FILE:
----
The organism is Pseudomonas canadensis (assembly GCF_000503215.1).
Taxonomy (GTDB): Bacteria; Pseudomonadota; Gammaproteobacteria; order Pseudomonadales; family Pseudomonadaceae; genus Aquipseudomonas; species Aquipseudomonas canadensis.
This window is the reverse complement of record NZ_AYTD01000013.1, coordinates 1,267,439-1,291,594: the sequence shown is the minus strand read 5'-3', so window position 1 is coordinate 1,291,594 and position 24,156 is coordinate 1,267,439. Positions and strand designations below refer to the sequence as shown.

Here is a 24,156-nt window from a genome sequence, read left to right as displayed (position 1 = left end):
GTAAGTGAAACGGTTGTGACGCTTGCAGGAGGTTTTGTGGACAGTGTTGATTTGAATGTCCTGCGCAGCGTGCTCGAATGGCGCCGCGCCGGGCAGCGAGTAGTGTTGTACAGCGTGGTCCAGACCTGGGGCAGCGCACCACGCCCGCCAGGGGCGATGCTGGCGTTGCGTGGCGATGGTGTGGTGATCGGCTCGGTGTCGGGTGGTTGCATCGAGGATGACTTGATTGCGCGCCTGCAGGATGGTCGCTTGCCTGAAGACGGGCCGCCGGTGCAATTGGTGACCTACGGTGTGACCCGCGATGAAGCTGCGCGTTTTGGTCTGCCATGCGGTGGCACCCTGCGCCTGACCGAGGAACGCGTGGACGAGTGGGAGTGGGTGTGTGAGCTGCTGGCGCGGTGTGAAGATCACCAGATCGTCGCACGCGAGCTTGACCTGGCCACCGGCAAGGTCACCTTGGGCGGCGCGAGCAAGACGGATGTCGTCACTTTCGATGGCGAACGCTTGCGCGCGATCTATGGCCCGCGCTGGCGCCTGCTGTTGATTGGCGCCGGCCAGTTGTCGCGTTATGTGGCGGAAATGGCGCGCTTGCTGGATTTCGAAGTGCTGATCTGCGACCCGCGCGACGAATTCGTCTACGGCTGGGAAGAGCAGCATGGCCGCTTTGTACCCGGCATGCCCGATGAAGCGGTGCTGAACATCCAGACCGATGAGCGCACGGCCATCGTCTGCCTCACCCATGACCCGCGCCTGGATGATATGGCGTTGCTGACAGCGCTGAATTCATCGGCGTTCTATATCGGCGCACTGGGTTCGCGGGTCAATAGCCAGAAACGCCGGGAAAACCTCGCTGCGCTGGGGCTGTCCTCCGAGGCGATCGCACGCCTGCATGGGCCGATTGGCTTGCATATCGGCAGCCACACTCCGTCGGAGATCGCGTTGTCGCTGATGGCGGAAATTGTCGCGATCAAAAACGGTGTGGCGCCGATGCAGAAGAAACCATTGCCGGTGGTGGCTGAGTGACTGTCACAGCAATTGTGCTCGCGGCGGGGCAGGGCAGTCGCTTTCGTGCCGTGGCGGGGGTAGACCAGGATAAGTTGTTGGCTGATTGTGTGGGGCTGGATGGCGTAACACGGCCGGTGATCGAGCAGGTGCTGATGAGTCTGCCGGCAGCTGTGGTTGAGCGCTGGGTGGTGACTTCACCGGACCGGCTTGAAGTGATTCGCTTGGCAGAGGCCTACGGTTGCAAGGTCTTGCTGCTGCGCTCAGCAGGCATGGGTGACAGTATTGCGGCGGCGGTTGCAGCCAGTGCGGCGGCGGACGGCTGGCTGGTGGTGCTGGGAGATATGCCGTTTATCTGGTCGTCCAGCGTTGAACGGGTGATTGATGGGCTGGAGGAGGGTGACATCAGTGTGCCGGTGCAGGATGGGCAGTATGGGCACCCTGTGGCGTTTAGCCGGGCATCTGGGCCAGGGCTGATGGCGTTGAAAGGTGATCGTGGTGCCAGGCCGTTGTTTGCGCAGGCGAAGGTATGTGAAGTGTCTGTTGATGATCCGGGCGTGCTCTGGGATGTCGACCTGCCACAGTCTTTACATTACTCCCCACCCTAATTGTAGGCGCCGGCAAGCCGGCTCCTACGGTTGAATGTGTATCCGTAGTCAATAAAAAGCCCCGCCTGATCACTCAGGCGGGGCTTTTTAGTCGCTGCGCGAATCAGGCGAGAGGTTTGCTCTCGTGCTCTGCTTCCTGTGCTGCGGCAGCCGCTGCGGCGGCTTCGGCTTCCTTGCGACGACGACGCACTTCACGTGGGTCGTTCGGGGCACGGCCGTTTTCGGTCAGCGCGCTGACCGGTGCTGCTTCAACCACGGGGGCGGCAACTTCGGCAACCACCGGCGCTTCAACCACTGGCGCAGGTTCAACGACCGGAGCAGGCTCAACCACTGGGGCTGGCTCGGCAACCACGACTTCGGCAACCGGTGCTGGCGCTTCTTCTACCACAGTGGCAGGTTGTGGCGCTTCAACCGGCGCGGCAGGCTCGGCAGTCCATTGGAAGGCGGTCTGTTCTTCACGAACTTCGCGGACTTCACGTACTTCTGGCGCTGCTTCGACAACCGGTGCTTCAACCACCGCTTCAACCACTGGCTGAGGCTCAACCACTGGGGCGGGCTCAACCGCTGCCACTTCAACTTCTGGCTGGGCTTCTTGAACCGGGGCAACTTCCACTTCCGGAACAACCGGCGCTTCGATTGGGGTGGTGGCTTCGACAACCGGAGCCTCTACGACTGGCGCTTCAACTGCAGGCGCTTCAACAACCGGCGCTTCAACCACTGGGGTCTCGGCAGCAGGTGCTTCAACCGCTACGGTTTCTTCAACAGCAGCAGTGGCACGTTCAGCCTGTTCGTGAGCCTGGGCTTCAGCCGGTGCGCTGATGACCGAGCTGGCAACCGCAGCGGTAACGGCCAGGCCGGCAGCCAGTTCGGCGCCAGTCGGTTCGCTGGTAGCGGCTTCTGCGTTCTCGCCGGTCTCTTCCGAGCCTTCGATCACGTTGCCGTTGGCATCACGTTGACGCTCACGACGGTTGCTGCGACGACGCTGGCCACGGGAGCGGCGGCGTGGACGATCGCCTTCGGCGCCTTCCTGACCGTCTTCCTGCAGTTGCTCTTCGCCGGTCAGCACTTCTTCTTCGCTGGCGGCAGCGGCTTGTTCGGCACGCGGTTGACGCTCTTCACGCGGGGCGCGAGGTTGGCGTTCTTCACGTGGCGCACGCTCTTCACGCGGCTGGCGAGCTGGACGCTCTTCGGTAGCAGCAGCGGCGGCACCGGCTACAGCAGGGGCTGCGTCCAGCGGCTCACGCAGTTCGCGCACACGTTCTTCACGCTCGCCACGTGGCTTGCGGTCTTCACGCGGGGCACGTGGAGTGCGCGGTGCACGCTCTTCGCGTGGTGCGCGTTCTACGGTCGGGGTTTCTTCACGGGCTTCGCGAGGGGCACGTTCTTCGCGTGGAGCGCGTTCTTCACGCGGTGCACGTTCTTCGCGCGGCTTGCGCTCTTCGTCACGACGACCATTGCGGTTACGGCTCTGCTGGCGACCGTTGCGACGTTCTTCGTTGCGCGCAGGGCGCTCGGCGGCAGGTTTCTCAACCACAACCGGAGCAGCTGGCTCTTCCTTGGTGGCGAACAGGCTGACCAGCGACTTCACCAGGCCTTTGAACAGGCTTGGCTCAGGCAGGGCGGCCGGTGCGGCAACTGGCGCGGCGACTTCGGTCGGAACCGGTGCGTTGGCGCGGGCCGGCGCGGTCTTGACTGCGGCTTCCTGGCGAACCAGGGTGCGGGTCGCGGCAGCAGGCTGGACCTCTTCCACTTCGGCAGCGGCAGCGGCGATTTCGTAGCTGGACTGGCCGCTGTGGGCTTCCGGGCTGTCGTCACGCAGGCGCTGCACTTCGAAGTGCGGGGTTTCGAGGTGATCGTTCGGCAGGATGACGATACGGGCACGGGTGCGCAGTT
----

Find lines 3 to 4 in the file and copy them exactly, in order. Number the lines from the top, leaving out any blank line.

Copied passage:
This window is the reverse complement of record NZ_AYTD01000013.1, coordinates 1,267,439-1,291,594: the sequence shown is the minus strand read 5'-3', so window position 1 is coordinate 1,291,594 and position 24,156 is coordinate 1,267,439. Positions and strand designations below refer to the sequence as shown.

Here is a 24,156-nt window from a genome sequence, read left to right as displayed (position 1 = left end):